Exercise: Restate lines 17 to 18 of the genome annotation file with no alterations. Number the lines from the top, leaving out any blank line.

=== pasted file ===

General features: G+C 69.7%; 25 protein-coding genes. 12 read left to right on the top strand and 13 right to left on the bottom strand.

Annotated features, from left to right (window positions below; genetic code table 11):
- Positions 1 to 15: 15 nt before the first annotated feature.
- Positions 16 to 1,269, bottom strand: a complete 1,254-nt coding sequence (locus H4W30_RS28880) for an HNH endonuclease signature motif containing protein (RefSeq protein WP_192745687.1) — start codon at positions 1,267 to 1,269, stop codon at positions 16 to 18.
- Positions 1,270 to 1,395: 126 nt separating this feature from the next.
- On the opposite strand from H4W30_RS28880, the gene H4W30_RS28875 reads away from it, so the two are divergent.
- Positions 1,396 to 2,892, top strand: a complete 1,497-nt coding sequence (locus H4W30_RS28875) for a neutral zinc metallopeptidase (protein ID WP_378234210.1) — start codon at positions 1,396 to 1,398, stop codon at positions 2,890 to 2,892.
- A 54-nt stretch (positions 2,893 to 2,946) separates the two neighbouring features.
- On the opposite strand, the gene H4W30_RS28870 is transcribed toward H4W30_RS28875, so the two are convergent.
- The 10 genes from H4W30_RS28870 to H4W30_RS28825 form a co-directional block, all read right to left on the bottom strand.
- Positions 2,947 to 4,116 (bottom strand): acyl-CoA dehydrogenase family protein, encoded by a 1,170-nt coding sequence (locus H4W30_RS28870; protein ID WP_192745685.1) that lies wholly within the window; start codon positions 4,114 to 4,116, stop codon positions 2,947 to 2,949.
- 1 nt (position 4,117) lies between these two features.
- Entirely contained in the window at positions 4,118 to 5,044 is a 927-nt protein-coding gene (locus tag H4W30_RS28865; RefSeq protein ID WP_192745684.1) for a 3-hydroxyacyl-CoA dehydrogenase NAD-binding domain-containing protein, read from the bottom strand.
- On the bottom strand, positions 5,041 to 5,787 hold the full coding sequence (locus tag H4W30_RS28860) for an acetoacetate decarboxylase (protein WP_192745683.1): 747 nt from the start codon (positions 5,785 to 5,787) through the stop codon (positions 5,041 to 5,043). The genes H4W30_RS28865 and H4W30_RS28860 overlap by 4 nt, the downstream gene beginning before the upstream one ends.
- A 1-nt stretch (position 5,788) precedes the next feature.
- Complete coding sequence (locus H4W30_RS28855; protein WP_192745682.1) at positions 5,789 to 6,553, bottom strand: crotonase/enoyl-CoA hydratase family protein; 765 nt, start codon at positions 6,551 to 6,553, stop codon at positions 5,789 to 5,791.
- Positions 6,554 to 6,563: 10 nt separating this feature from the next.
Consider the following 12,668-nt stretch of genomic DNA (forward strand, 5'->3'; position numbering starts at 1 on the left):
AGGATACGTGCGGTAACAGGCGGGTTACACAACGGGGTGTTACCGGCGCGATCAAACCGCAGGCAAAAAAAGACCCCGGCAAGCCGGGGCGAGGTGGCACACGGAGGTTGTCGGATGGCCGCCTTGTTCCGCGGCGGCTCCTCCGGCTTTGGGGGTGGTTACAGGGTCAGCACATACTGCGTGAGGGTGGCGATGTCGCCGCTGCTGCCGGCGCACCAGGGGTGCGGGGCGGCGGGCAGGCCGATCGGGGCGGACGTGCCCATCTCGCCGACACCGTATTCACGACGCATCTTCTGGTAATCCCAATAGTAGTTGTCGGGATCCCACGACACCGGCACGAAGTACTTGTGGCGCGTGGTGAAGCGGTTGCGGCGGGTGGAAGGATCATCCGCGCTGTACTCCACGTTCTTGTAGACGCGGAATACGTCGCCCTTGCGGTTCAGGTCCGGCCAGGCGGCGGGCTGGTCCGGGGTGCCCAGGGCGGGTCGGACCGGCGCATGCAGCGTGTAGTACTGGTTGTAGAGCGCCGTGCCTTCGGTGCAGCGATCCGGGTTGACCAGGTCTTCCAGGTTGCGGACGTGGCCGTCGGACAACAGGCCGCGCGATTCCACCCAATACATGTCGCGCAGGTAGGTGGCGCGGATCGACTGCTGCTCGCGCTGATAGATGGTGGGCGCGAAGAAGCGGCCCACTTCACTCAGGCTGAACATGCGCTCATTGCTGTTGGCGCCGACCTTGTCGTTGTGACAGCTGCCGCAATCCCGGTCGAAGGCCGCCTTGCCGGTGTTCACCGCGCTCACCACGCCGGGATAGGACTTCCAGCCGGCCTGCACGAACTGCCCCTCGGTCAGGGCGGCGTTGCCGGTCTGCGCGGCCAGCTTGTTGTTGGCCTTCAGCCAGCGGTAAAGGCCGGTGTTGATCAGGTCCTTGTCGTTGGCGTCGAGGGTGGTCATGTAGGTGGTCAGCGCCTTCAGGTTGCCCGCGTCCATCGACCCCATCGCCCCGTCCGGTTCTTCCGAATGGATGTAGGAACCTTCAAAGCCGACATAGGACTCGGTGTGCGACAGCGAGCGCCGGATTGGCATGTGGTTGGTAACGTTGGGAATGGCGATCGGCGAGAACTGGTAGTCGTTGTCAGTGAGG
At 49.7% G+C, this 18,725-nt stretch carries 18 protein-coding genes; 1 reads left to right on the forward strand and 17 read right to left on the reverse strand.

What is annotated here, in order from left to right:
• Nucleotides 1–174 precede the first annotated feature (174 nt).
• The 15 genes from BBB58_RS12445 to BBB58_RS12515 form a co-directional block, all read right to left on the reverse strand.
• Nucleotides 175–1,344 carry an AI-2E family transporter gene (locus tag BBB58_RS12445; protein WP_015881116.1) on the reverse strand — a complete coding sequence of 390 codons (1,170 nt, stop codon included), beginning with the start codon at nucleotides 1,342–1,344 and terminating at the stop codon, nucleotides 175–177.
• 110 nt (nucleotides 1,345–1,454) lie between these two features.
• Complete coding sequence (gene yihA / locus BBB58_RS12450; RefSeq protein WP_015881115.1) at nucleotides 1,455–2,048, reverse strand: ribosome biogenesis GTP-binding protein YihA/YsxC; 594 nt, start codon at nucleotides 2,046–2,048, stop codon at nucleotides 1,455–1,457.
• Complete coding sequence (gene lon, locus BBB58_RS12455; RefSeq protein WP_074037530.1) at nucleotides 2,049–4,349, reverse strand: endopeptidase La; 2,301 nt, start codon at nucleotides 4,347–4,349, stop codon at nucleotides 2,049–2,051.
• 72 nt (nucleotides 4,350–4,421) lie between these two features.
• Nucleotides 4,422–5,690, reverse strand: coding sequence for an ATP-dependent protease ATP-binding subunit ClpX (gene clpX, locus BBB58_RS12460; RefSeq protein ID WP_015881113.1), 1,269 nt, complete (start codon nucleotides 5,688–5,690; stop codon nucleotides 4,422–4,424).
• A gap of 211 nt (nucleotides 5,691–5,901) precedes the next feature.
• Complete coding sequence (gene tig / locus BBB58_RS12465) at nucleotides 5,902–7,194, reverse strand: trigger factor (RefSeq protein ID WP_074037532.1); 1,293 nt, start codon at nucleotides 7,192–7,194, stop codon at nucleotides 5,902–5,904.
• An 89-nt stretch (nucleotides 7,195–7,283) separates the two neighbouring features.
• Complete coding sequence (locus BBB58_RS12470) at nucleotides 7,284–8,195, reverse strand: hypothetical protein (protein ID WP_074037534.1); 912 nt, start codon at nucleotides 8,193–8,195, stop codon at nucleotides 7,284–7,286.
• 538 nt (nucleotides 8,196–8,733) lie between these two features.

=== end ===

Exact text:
- Positions 6,554 to 6,563: 10 nt separating this feature from the next.
Consider the following 12,668-nt stretch of genomic DNA (forward strand, 5'->3'; position numbering starts at 1 on the left):